# Tag Info

11

I'm not sure about the "CAPM formula" that you are referring to. I assume you are referring to the estimated coefficient of a regression of a security on a market portfolio. That is to say $$\beta_{security,market} = \frac{\sigma_{security,market}}{\sigma^2_{market}}$$ The idiosyncratic risk is the portion of risk unexplained ...

9

I would use the identity and three step process that: $$\textrm{Total Variance} = \textrm{Systematic Variance} + \textrm{Unsystematic Variance}$$ You can calculate systematic variance via: $$\textrm{Systematic Risk} = \beta \cdot \sigma_\textrm{market} \Rightarrow \; \textrm{Systematic Variance} = (\textrm{Systematic Risk})^2$$ then you can rearrange ...

8

By definition, the average investor holds the market portfolio. Risk aversion can be measured as the slope (i.e. ratio of expected returns to volatility) on the efficient frontier. Therefore, the risk aversion of the average investor assuming the S&P500 is the proxy for the market portfolio is the expected returns of the S&P 500 divided by the ...

7

If you have the mathematical sophistication, you should review the original papers referenced on the Equity Premium Puzzle page, particularly Mehra and Prescott (1985). Note, however, that contrary to other opinions on this page, the puzzle is NOT that there is an equity risk premium. On the contrary, the puzzle is that the premium had been so high, at ...

6

This is the equity premium puzzle. (See that article for references.) My thoughts are that individual investors are rational to be risk-averse and demand a premium for bearing a type of market risk that cannot be diversified away. This risk is actually worse and more insidious than it appears, because "personal" circumstances tend to correlate in ...

5

The study you cited seems to be exaggerating slightly. 1) "An interesting fact of returns is that all of the stock returns since 1993 are from overnight returns" -> This is simply factually incorrect. Why don't you pick the S&P 500 names, you calculate the log returns taking into account price changes from the open to the close, then you do the same ...

4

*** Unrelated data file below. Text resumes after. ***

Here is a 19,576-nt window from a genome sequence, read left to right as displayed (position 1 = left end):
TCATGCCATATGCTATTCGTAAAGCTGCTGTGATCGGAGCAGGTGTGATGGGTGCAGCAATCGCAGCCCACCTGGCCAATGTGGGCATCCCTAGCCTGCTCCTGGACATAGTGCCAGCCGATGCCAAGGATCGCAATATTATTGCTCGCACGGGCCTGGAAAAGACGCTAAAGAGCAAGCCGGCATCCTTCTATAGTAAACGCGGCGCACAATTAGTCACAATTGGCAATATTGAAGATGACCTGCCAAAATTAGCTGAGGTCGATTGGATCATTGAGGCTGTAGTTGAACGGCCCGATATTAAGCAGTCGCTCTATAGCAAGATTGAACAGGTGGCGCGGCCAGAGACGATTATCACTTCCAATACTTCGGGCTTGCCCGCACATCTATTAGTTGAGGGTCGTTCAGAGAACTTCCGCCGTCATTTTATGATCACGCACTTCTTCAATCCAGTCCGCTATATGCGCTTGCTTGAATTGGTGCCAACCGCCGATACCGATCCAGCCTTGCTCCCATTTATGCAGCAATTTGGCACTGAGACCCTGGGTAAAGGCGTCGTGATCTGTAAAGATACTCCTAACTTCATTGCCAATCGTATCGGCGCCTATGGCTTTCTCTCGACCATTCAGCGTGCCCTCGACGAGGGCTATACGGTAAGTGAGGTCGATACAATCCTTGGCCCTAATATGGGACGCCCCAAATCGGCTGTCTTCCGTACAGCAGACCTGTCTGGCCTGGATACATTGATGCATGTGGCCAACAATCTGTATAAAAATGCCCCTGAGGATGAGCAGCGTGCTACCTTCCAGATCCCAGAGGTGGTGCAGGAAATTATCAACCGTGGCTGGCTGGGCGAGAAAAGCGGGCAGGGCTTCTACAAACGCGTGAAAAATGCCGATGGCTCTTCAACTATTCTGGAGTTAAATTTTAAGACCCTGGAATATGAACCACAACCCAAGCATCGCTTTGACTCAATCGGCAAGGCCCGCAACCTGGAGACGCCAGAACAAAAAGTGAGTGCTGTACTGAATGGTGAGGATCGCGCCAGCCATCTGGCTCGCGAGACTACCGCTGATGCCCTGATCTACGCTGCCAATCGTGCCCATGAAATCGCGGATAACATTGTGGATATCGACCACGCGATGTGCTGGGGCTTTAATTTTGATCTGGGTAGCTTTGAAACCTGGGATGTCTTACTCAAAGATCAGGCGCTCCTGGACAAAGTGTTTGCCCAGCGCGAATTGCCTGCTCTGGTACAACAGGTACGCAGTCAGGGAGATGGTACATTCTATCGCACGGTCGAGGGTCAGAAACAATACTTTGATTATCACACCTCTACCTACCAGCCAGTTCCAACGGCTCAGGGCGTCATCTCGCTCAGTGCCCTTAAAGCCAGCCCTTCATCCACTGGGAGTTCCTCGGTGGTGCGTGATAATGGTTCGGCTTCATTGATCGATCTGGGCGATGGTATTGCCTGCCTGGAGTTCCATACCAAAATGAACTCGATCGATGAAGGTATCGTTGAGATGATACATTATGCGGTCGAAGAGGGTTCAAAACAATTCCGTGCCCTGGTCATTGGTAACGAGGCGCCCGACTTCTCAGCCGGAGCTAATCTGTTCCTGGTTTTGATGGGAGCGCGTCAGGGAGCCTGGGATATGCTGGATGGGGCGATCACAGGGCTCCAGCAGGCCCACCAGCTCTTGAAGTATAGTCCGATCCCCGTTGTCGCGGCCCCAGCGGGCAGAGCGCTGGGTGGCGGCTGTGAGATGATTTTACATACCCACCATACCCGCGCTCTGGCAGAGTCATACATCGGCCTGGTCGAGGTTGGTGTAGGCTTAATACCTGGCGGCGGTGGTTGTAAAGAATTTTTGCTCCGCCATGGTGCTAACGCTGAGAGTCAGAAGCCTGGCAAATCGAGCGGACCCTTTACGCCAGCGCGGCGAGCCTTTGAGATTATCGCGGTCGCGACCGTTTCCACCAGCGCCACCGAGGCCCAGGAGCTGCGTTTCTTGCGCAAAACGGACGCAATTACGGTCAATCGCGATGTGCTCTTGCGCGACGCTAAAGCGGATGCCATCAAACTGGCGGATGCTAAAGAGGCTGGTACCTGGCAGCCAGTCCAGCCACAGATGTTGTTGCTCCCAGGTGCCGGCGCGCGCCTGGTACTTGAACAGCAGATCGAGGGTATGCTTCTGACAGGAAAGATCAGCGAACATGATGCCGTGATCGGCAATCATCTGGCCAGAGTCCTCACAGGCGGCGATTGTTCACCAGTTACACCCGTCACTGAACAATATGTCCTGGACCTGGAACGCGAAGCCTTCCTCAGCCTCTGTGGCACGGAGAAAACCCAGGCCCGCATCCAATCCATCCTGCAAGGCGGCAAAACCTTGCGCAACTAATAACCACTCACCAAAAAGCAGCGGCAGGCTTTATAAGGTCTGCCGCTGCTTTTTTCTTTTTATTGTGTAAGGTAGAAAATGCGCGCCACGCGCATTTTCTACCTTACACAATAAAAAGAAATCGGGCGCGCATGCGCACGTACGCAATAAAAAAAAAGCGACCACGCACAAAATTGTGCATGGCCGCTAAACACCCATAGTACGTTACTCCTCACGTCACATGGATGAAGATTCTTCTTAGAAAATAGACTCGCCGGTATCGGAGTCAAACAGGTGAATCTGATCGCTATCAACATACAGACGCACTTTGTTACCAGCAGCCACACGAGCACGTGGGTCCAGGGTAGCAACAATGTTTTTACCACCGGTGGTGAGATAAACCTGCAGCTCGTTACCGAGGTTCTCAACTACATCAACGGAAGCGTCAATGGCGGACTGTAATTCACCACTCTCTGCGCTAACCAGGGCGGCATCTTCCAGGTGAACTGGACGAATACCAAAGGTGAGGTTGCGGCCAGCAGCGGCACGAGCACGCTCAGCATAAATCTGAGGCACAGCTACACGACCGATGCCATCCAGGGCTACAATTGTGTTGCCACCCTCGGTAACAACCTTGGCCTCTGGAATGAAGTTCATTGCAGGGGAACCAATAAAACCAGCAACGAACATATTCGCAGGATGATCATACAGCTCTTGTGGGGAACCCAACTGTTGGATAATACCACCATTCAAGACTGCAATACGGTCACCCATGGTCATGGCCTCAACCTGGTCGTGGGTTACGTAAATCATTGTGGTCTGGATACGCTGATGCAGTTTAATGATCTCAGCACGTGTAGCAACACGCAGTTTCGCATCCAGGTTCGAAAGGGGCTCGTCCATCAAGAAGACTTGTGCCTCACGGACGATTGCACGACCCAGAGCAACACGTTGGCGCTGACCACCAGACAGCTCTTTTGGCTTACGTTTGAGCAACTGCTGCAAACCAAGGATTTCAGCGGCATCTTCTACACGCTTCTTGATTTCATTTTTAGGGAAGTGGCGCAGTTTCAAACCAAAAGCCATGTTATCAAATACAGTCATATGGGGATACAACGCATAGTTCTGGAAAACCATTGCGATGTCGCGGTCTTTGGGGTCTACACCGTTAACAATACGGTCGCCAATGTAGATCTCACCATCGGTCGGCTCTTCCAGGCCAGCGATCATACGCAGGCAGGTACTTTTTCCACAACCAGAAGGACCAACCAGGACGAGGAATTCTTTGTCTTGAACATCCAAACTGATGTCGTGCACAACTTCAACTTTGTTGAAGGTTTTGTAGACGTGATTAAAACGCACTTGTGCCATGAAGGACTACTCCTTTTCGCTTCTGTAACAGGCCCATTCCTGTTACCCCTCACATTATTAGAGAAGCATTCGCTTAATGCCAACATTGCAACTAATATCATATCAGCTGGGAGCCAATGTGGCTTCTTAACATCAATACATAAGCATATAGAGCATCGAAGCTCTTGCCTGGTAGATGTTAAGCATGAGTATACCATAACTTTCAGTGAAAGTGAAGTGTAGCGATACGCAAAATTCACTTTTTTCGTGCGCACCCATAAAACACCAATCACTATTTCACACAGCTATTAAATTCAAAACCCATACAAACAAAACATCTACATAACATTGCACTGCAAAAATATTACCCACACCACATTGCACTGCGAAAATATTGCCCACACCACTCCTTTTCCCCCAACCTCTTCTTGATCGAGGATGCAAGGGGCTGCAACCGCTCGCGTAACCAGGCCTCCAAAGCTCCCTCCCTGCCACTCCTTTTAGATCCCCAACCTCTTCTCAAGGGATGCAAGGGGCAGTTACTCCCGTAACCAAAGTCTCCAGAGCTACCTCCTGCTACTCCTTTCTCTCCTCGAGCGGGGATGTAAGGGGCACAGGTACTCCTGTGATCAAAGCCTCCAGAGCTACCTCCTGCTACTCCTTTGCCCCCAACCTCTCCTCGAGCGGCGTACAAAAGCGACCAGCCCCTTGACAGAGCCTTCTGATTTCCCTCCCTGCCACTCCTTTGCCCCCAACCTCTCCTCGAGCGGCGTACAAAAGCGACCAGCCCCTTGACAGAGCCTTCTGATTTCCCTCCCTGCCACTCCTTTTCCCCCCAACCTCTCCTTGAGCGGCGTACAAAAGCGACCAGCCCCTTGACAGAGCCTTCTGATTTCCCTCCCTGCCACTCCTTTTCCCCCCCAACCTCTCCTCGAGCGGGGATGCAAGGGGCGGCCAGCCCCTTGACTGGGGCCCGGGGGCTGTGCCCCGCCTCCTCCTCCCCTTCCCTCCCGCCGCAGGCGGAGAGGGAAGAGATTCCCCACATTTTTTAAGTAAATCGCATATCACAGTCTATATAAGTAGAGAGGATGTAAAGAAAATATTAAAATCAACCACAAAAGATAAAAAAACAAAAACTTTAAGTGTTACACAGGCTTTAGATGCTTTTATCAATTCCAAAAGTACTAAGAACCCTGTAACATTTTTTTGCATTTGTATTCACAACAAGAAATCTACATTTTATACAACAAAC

Definitions For fixed $T$ and moving $t \leq T$ then by definition $\color{blue}{(*)}$, forward prices $F(t,T)$ and future prices $\text{Fut}(t,T)$ are both conditional expectations. However, these expectations are not taken under the same probability measure. More specifically: $$F(t,T) = \Bbb{E}^{\Bbb{Q}^T}\left[ \left. S_T \right\vert \mathcal{F}_t \... 4 All factor returns (including "passive" factors like equity premium, credit premium etc) should be assessed using the fairest possible basis for comparison - self-financing portfolios. For a passive long-only investment, that is equivalent to the total return on the asset class minus the risk-free rate. For a tradable factor premium, that means constructing ... 4 No, it can be negative. The price of risk is what you agree to receive on average in exchange for positive returns when the risk measure is high, and determined by the covariance of the risk measure with your marginal utility of consumption. That said, stochastic volatility risk is negatively priced: you happily agree to a negative return on average in ... 3 Dirty bond price refers to the price of a bond that reflects the interest that has accrued since the issuance of the bond or last coupon payment. It has nothing to do with how you discount cash flows but just whether accrued interest is priced in or not. Thus, dirty and clean bond prices apply to all bonds that pay intermittent cash flows. 3 Another observation that the connection between return and risk is not that straightforward (and in contradiction to modern portfolio theory!) is the low-volatility anomaly. It turns out empirically that stocks that have low-volatility or low-beta show higher returns than high-volatility or high-beta stocks. See also this question and answers: Why does ... 3 If Y is the excess returns of your asset and X is that of the market, then CAPM tells you Y = \beta X + \epsilon Taking the variance of both sides yields$$ \\ \sigma^2_{Y} = \beta^2 \sigma^2_{X} + \sigma^2_{\epsilon} \\ $$We know that$$\beta = \frac{\sigma_{X,Y}}{\sigma^2_{X}} = \rho_{X,Y}\frac{\sigma_{Y}}{\sigma_{X}}$$Where \sigma_{X,Y} is the ... 3 do a regression where stock returns is dependent and market return is independent variable. Value of R^2 is Systematic risk and value of 1-R^2 is unsystematic risk... 3 The most rigorous approach I have seen so far eliminating the risk premium is this one: Emanuel Derman: The Perception of Time, Risk and Return During Periods of Speculation (2002) Equation 2.23 on page 11 derives \mu ~ r but it only holds in the limit when you hypothesize countless uncorrelated stocks in a diversifiable market. Still an interesting ... 3 Suppose that you have a model of returns, and a representative agent whose form of utility function you have specified right off the bat. This RA can be constructed, under conditions, from a population that is defined to have heterogeneous utility objectives. This is the problem of aggregation, and it's treated in every good asset pricing theory text (e.g. ... 3 Maybe it is not exactly what you are looking for, but you can take a look at this paper by Kozak, Nagel and Santosh. Roughly speaking, we know that the first order conditions of arbitrageurs must be satisfied, i.e. the following Euler equation should be satisfied for any gross return R_{t+1}^i$$1 = \widetilde{E}_t[M_{t+1}R^i_{t+1}] = \sum_{\omega\in\Omega}...